Storm & Noise Phobias

When loud noises make your pet panic

By some estimates, half of dogs and cats have some level of noise phobia: fear of loud noises, like thunder or fireworks. With summer weather upon us – and the Fourth of July next week – this can be a tough season for LVC’s pets and their families.

More prevalent in dogs than cats, common signs of noise phobias are shaking, crying, whining, excessive licking, hiding, urinating or defecating in the house, pacing, panting, drooling, restlessness, trying to escape out of a pen or the house, looking to a pet owner for comfort by pawing, nuzzling or whimpering. If these signs sound familiar, I feel for you and your pet. But there are ways we can work to make the season more fun for everyone.

We don’t know why certain pets are affected by noise phobias and others are not. In some cases, genetics may be the underlying cause, while other pets may be fearful because of trauma earlier in life. Poor socialization as puppies or kittens can play a role as well. Studies in dogs show that female dogs are more likely to have noise phobias. Dogs who are partially deaf may react worse than others because they can’t tell where the sounds are coming from.

Interestingly, it’s not always noise that triggers these phobias: when a storm is approaching, some pets display fear before any thunder is heard. Darkening clouds, humidity changes, changes in barometric pressure, wind, rain, and lightning can all lead to fear responses in a dog. This is important to know, because minimizing all these stimuli -- not just noises -- during a storm will help keep your pet relaxed.

How can we help our furry friends?

First: don’t make things worse. Pets often look to us for guidance on how to react in certain situations, so one of the most important things you can do is to keep your cool. Animals pick up on anxiety and may become even more anxious and fearful if they see that you are getting stressed.

When possible, make sure your pet is not alone during the stressful event. Create a safe and secure environment. This could be a darkened room or a crate covered with a blanket or a windowless interior room where flashes of light and sound will be muted.

If your pet has a preferred hiding place, don’t try to remove them. This is not helpful and may even cause an aggressive response.

 

Sometimes music played loudly or with a strong beat or some type of white noise will muffle the outside noises causing the distress. You have to play this by ear though, as loud music may only make the noise phobia worse.

Never punish your pet or yell at them for acting afraid. This includes urinating or defecating in the house: punishment will make this worse.

On the flip side, avoid comforting your pet too much as this can be interpreted as a reward. Ignoring your pet is actually more helpful than comforting, and an even better option is to play with them to keep them distracted. Try familiar toys, games or practicing training. Chew toys or treat-dispensing toys with food inside can be very helpful because chewing is a proven stress reliever in dogs.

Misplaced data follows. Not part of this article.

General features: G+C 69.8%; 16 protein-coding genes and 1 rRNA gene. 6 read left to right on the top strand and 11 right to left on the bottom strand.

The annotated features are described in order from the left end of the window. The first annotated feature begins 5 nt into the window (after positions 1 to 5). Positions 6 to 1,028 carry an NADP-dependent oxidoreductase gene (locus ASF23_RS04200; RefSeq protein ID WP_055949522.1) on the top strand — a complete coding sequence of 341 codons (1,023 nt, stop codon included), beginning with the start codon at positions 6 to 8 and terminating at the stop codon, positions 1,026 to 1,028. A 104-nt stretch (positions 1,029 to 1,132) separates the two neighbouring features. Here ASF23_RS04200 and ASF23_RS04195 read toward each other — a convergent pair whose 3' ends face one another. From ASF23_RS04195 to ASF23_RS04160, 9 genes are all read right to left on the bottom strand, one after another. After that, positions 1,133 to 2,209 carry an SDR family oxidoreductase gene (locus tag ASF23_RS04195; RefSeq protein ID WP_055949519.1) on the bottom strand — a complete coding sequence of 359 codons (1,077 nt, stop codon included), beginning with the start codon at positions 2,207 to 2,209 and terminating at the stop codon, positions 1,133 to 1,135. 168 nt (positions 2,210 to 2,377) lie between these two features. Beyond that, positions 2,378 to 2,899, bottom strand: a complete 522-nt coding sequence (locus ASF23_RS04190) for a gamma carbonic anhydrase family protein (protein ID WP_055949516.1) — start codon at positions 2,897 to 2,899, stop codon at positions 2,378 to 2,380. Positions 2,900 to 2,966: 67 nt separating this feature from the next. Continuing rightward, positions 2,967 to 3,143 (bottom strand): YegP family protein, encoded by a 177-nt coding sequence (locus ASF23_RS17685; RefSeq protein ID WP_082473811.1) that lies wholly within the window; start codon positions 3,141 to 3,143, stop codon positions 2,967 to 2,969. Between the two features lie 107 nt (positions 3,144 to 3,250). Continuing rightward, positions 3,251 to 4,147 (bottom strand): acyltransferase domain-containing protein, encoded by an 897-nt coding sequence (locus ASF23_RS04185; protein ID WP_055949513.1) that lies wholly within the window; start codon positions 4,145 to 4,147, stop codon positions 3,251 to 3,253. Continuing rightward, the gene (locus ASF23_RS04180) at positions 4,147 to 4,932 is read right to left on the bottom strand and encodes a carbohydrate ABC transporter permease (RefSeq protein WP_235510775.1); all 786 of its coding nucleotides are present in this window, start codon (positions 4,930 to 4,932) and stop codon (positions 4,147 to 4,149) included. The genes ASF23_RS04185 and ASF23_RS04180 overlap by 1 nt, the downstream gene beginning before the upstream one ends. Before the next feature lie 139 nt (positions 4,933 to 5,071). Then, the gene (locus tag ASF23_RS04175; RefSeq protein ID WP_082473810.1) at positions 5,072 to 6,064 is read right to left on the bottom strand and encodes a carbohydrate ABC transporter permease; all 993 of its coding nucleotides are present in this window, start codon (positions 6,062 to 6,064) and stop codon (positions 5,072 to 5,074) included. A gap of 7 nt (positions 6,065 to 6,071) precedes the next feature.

If you have already trained your pet to go and settle on a mat, bed or other location, this would be a perfect time to use this training technique. In some cases, putting on a collar and leash may offer additional control and can be calming for some dogs.

 

Long-term, desensitizing and counterconditioning exercises can help your pet cope better with the next episode. As an example, you could play recordings of storm noises at a low level during periods of good weather. The volume should only be set at a level that does not cause distress. Over an extended period of time, you can increase the volume to help your pet become comfortable with storm sounds. During these sessions, keep your pet distracted and at ease with treats, playtime and toys. 

Some animals respond well to aromatherapy including lavender or chamomile, or pheromone therapy. Body wraps help in some cases and some dogs tolerate headphones or ear muffs to decrease storm sounds. In some cases pets need other supplements or prescription medications to help them get through these stressful periods.

If you’ve already gotten medication or supplements from your vet, give them to your pet at least 30 minutes prior to the stressful situation. It is much easier to get ahead of stress and anxiety than to try to get it under control after the pet has become stressed. In cases where storms or other noisy events (the days leading up to and following the 4th of July) can’t be predicted, you may need to give medications daily.

 

If you’re worried about your pet’s reactions to loud noises, give us a call to set up an exam and talk about possible remedies: 914-248-5050.

Article ©2019 Lincolndale Veterinary Center

© 2020 Lincolndale Veterinary Center